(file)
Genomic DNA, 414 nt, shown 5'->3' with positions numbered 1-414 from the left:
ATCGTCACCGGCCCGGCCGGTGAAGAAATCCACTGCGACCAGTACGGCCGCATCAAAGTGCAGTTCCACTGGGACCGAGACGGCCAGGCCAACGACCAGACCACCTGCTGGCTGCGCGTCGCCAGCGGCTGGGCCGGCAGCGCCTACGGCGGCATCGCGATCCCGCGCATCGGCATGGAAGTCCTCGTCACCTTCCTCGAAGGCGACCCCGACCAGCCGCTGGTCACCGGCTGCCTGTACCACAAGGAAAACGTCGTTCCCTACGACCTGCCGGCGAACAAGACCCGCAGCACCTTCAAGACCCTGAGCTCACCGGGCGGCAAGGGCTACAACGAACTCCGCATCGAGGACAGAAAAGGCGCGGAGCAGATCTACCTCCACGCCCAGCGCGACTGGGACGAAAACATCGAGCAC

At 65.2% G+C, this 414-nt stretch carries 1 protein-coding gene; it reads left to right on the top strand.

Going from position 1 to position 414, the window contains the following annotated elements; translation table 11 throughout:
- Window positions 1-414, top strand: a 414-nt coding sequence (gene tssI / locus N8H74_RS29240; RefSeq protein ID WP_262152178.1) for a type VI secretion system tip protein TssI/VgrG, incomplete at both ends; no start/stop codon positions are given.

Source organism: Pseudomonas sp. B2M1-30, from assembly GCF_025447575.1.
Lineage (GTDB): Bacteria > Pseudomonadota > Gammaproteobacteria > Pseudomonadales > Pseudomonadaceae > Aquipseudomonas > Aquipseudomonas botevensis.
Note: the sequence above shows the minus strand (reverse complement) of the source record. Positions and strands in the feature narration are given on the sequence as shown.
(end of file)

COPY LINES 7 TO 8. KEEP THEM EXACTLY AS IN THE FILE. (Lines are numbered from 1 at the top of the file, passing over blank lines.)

Lineage (GTDB): Bacteria > Pseudomonadota > Gammaproteobacteria > Pseudomonadales > Pseudomonadaceae > Aquipseudomonas > Aquipseudomonas botevensis.
Note: the sequence above shows the minus strand (reverse complement) of the source record. Positions and strands in the feature narration are given on the sequence as shown.